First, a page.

It was his youth, however, that posed a challenge for Ndung’u at the beginning of his project. In Kenya as a college junior, he faced refugees that often were his age but were already married and working. Considered almost a child, Ndung’u formed a partnership with a local group, which proved to be invaluable because of the respect it commanded.

Being from Kenya posed another problem, even though it ultimately helped and pushed him further than a foreigner would have in the same position. Ndung’u’s familiarity with, and extensive knowledge of, the country allowed him to quickly settle in and build networks as he began his efforts almost immediately. However, the dynamic of dependency worked differently than it would have had he been a foreigner.

“People feel you are like them,” Ndung’u said. “That you understand the condition [they] are in right now, what [they] are going through.”

Almost finished with his mentoring with the Dalai Lama Fellowship, Ndung’u feels it was an invaluable experience. Returning from abroad at the beginning of last semester meant it was hard to adjust to school again with its rigorous academics and the project he needed to implement and continue. Being able to discuss and check in with the program director every two weeks kept him on track.

“The foundation and the program, the people, are more concerned about you, the fellow. It’s not the project — the project is yours. You are concerned about the project, and they are concerned about you,” Ndung’u said.

The program has also changed him entirely. Arriving as a first-year anti-capitalist and almost dropping his economics class, his choice of majors (Political Science and Black Studies) was defined by this initial stance. After being on the ground over the summer, however, he was exposed to the inefficiencies of the implementation of non-profit work. While many projects may look good on paper, receiving funding and donations from governments and the developed world, most never get off the ground because of the sheer difficulty in doing this work.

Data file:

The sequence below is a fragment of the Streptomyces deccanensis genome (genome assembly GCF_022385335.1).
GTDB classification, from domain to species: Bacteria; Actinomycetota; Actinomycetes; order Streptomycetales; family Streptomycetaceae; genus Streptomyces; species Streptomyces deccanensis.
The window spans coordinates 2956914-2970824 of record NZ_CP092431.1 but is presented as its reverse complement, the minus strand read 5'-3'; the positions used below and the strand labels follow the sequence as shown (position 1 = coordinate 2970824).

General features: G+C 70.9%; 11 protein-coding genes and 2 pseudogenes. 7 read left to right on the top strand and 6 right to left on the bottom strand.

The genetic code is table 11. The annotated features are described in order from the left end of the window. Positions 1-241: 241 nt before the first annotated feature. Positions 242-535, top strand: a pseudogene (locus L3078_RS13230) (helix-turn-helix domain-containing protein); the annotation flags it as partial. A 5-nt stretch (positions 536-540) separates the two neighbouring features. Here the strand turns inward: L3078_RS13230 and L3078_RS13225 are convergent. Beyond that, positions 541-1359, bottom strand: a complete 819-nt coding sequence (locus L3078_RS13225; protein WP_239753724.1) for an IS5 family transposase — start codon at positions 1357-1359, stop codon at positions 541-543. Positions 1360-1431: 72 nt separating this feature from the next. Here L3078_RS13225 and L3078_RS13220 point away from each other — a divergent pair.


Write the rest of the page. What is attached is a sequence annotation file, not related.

In Kenya, Ndung’u realized how economics and business fit into the whole project of solving world problems today. Being able to have a business model of his own project in Kenya empowers the work in Molo, allowing him to work and alter it as needed. When he got back from Kenya, he returned to the Economics department to take two more classes and has become interested in economics and businesses. The chance to apply what he learned and really create something that he needed to implement shifted his views on not only his studies, but also his future plans, from graduate school to possible internships.
“I would say this was a $10,000 lesson,” Ndung’u said.

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Comments
Anonymous (not verified) says:
Sat, 03/08/2014 - 13:49

The foundation and the program, the people, are more concerned about you, the fellow. It’s not the project — the project is yours. You are concerned about the project, and they are concerned about you